Efficacy and Safety of Ruzasvir 60 mg and Uprifosbuvir 450 mg for 12 Weeks in Adults With Chronic Hepatitis C Virus Genotype 1, 2, 3, 4 or 6 Infection

Eric Lawitz; Fred Poordad; Leah J. Anderson; Michelle Vesay; Michelle M. Kelly; Hong Liu; Wei Gao; Doreen Fernsler; Ernest Asante-Appiah; Michael N. Robertson; George J. Hanna; Eliav Barr; Joan Butterton; Kris V. Kowdley; Tarek Hassanein; Amandeep Sahota; Stuart C. Gordon; Wendy W. Yeh

Disclosures

J Viral Hepat. 2019;26(6):675-684. 

In This Article

Abstract and Introduction

Abstract

In clinical trials, the three-drug regimen of ruzasvir (RZR) 60 mg, uprifosbuvir (UPR) 450 mg and grazoprevir 100 mg, with or without ribavirin, has demonstrated promising efficacy and excellent tolerability across a wide range of hepatitis C virus (HCV)-infected individuals. The present study assessed the efficacy and safety of the two-drug combination of RZR 60 mg plus UPR 450 mg administered for 12 weeks in participants with HCV genotype (GT) 1–6 infection. In this open-label clinical trial, treatment-naive or -experienced and cirrhotic or noncirrhotic participants with chronic HCV GT1-6 infection received RZR 60 mg plus UPR 450 mg orally once daily for 12 weeks (NCT02759315/protocol PN035). The primary efficacy endpoint was sustained virologic response at 12 weeks after the end of therapy (SVR12). One hundred and sixty participants were enrolled. SVR12 rates were 96% (52 of 54) in participants with GT1a infection; 100% (15 of 15) in those with GT1b infection; 97% (28 of 29) in those with GT2 infection; 77% (30 of 39) in those with GT3 infection; 90% (18 of 20) in those with GT4 infection; and 67% (2 of 3) in those with GT6 infection. Drug-related adverse events (AEs) reported by >5% of participants were fatigue (n = 10, 6.3%) and diarrhoea (n = 9, 5.6%). Five participants reported a total of 11 serious AEs, none considered drug-related. One participant experienced on-treatment alanine aminotransferase/aspartate aminotransferase elevations that resolved without intervention. Data from the present study indicate that the combination of RZR 60 mg plus UPR 450 mg once daily for 12 weeks was well tolerated overall but was effective only for certain genotypes.

Introduction

The introduction of direct-acting antiviral agents (DAAs) has transformed the treatment of hepatitis C virus (HCV) infection, and pangenotypic regimens are now available that deliver high rates of sustained virologic response (SVR) across all HCV genotypes (GTs).[1] Currently available treatment approaches may be further optimized through the development of a once-daily, short-duration, oral regimen suitable for use in most people with HCV infection without regard for cirrhosis status, prior treatment status or administration with food and that does not have complex drug interactions. Currently, several two-drug treatment regimens are available for the treatment of HCV infection. Glecaprevir/pibrentasvir[2] and sofosbuvir (SOF)/velpatasvir[3] are approved for the treatment of all six major HCV genotypes, SOF/ledipasvir[4] is approved for people with HCV GT1, GT4, GT5 or GT6 infection, and elbasvir/grazoprevir[5] is approved for those with GT1 or GT4 infection. With each of these regimens, the treatment duration and/or requirement for ribavirin coadministration can vary, depending on factors such as HCV genotype, prior treatments for HCV infection, presence of drug-resistant HCV variants or presence of cirrhosis.[2–5]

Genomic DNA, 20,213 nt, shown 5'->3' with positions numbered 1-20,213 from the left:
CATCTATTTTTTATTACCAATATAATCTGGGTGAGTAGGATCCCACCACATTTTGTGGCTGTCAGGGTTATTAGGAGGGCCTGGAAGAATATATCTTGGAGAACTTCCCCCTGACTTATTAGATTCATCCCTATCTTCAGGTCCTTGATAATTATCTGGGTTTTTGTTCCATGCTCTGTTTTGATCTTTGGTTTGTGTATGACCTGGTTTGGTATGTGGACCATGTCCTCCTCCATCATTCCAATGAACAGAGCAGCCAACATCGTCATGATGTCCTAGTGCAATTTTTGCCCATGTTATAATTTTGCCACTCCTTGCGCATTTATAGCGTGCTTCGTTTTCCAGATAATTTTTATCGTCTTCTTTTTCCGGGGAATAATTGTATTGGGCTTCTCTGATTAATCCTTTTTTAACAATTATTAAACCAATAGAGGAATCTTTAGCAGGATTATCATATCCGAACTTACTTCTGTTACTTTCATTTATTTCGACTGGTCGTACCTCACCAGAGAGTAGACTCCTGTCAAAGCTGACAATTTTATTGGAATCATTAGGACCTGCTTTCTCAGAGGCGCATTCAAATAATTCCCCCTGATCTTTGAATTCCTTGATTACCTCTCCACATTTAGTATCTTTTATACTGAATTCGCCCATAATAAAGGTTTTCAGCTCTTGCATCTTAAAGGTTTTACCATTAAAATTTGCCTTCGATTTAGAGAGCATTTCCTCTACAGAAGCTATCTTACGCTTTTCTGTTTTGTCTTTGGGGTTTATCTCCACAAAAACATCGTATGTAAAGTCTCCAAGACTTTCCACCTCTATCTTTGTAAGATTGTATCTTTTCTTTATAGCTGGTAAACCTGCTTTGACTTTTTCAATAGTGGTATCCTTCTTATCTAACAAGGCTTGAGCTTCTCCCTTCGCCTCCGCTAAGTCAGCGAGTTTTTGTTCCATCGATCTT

Ruzasvir (RZR, MK-8408) is a potent HCV nonstructural protein 5A (NS5A) complex inhibitor with pangenotypic activity in vitro against resistance-associated substitutions (RASs) selected by first-generation NS5A inhibitors in individuals with HCV GT1a infection.[6] Uprifosbuvir (UPR, MK-3682) is a potent HCV NS5B polymerase nucleotide inhibitor with pangenotypic activity in vitro and a high barrier to resistance. In the phase II C-CREST studies,[7–9] the three-drug regimen of RZR 60 mg plus UPR 450 mg combined with grazoprevir (GZR, an approved NS3/4A protease inhibitor) 100 mg, with or without ribavirin (RBV), demonstrated promising efficacy and excellent tolerability in approximately 800 participants. These studies enrolled a broad patient population that included treatment-naive and prior interferon (IFN)–experienced, cirrhotic and noncirrhotic participants with HCV GT1, GT2, GT3, GT4 or GT6 infection, and participants with virologic relapse after treatment with all-oral, DAA regimens. The RZR/UPR/GZR combination without RBV for 12 weeks was highly effective and well tolerated in cirrhotic and noncirrhotic, treatment-naive or interferon-experienced participants with HCV GT1, GT2, GT3, GT4 or GT6 infection.[8,9] Furthermore, RZR/UPR/GZR with RBV for 16 weeks or without RBV for 24 weeks was highly effective and well tolerated in GT1-infected participants with virologic relapse after prior treatment with an NS5A inhibitor–containing all-oral DAA regimen.[7] Given the high efficacy of RZR/UPR/GZR in the C-CREST studies and the availability of other effective two-drug treatment regimens, the aim of the present study was to assess the efficacy and safety of a two-drug regimen of RZR 60 mg plus UPR 450 mg without RBV administered for 12 weeks in participants with GT1-6 infection.

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